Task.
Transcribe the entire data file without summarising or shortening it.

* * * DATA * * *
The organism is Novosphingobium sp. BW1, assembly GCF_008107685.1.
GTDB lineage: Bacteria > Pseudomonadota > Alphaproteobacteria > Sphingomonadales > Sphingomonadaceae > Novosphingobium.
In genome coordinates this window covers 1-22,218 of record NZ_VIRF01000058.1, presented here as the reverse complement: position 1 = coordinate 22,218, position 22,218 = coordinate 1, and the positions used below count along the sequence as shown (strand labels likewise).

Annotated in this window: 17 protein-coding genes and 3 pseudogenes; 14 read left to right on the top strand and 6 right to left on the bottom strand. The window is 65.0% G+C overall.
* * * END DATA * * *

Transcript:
The organism is Novosphingobium sp. BW1, assembly GCF_008107685.1.
GTDB lineage: Bacteria > Pseudomonadota > Alphaproteobacteria > Sphingomonadales > Sphingomonadaceae > Novosphingobium.
In genome coordinates this window covers 1-22,218 of record NZ_VIRF01000058.1, presented here as the reverse complement: position 1 = coordinate 22,218, position 22,218 = coordinate 1, and the positions used below count along the sequence as shown (strand labels likewise).

Annotated in this window: 17 protein-coding genes and 3 pseudogenes; 14 read left to right on the top strand and 6 right to left on the bottom strand. The window is 65.0% G+C overall.